For Broome County’s longest tenured employee, the time has finally come to hang up his hat, as takes some time to reflect on his life’s work. Sheriff David Harder joined the office back in 1964, when the starting salary was $4,250 or a whopping $63 a week.

Deputies were given $100 to buy whatever they thought they might need to survive a career in law enforcement.

“I bought a Stetson a shirt and a pair of trousers. If you want to carry a gun, you're better buy. If you want a gun belt, better buy it yourself. You want to shoot somebody? Better buy the ammo. You want to write a ticket. You better come up with a pen," said David Harder, Broome County Sheriff.

Times have certainly changed over the nearly 60 years Harder has been fighting crime, but he remembers those early days like they were yesterday. He became Sheriff 24 years ago, eventually serving six terms in office. He still has the Bible he was sworn in on.

“It brings back memories," said Harder.

And some of those memories are harder to relive than others.

Back in 2002, Deputy Kevin Tarsia was shot and killed in the line of duty while patrolling at Grange Hall Park. Years later, one of his killers would escape Clinton Correctional Facility, leading to one of the largest manhunts in the state’s history.

“That was a challenge in itself. I think I would have done things a little different being the sheriff, but I try to stay way back and let the detectives and all them do their work. I didn't want to be one of the people trying to you do this, you do that,” said Harder.

Then came the historic floods of 2006 and 2011 which washed away neighborhoods and left thousands in danger.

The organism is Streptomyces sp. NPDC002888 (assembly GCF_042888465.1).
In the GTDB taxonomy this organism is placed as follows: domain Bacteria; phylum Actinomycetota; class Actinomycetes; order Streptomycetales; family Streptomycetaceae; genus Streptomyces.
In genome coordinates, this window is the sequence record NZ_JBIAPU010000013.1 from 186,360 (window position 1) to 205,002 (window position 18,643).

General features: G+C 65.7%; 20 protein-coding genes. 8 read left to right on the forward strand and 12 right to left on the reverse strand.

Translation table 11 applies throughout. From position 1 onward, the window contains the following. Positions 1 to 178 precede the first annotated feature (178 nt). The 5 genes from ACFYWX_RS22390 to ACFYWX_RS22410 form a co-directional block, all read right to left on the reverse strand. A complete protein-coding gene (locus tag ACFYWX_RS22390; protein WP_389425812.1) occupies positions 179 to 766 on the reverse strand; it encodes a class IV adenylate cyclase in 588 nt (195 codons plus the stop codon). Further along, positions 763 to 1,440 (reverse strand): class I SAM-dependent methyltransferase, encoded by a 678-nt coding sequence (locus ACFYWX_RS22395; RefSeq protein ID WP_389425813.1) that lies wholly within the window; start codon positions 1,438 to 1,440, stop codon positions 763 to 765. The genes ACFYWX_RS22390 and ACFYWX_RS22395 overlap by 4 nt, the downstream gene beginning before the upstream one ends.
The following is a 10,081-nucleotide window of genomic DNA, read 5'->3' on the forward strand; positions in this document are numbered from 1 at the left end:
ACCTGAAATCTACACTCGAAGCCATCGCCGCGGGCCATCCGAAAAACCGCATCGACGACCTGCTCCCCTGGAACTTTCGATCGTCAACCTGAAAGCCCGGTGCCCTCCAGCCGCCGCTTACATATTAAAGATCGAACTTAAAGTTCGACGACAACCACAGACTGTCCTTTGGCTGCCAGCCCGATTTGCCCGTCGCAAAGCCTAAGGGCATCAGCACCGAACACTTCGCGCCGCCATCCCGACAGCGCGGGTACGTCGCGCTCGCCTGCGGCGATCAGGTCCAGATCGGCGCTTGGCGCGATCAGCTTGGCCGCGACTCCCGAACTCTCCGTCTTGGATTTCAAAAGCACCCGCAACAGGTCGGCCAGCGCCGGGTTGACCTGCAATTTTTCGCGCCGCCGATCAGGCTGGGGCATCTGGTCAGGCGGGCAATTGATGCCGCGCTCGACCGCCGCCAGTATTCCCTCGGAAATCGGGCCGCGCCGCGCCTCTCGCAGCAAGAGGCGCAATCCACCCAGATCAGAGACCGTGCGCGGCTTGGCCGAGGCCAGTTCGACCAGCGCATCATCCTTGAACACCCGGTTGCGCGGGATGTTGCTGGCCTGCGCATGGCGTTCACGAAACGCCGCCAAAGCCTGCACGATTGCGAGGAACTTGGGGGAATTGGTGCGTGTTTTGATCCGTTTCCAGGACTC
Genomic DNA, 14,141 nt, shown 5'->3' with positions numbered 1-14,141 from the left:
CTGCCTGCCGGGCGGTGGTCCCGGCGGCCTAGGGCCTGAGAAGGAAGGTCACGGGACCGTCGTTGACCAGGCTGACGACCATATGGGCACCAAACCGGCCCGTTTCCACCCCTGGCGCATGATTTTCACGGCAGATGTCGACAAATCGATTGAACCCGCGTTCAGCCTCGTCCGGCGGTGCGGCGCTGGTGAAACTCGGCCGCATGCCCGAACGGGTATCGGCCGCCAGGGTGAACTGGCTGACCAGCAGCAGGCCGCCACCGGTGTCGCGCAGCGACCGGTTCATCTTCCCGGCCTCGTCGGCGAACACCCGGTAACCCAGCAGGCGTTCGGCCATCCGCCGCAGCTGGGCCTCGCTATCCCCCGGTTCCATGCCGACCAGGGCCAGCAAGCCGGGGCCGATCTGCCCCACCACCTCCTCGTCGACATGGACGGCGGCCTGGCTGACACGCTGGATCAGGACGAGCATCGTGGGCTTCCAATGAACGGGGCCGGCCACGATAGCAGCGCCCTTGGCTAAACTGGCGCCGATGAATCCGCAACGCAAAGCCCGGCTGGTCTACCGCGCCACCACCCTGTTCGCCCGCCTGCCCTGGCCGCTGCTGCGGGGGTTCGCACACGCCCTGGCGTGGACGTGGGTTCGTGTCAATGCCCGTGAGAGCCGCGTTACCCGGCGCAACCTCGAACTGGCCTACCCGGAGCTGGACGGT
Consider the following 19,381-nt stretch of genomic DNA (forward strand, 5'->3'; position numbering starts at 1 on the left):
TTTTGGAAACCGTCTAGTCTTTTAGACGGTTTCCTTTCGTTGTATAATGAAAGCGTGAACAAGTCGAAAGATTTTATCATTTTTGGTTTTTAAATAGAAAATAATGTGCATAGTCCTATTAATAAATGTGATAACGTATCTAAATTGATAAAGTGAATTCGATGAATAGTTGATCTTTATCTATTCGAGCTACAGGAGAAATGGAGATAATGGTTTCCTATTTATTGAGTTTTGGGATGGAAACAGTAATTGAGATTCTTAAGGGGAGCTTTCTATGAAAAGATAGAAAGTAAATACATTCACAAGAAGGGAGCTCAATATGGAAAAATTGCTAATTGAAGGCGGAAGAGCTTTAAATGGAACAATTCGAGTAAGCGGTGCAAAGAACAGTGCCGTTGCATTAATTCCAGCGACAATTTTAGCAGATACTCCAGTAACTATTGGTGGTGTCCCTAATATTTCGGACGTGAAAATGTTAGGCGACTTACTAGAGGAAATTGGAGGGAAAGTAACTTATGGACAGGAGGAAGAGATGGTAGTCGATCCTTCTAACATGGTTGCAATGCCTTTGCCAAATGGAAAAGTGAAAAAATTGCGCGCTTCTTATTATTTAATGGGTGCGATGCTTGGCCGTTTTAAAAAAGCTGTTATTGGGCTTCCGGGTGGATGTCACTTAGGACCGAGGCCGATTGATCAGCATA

“Both floods were a challenge in all. I had to make sure they had enough officers to work with emergency service people. And also we had to send officers to work with the town supervisors where they were,” said Harder.

But even through the hard times, Harder wouldn’t change his job for the world.

Following nearly 60 years in law enforcement, and time at Paris Island before that, the now 80-year-old hopes the legacy he’s leaving behind made our region a better place.

“Well, I hope I left the county and good shape, law enforcement wise and so forth. I hope the people respect the fact that I worked as hard as I did. They always said, you know, your employees make the boss look good. Well, that's true. And you work with them. But you got to work with your employees to get that, too,” said Harder.

Serving since 1964, like the badge says, Harder now enters the next chapter of his life. Harder will be succeeded by former undersheriff, and current State Senator Fred Akshar.